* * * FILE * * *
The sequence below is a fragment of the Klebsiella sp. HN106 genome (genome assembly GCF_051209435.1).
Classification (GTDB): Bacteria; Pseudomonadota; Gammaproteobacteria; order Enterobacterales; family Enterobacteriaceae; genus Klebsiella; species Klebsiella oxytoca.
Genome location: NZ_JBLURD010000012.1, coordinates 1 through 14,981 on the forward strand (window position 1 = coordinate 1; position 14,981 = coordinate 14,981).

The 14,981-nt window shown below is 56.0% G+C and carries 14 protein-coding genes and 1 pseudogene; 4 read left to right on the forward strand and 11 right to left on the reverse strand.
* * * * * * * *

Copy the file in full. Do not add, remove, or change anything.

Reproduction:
The sequence below is a fragment of the Klebsiella sp. HN106 genome (genome assembly GCF_051209435.1).
Classification (GTDB): Bacteria; Pseudomonadota; Gammaproteobacteria; order Enterobacterales; family Enterobacteriaceae; genus Klebsiella; species Klebsiella oxytoca.
Genome location: NZ_JBLURD010000012.1, coordinates 1 through 14,981 on the forward strand (window position 1 = coordinate 1; position 14,981 = coordinate 14,981).

The 14,981-nt window shown below is 56.0% G+C and carries 14 protein-coding genes and 1 pseudogene; 4 read left to right on the forward strand and 11 right to left on the reverse strand.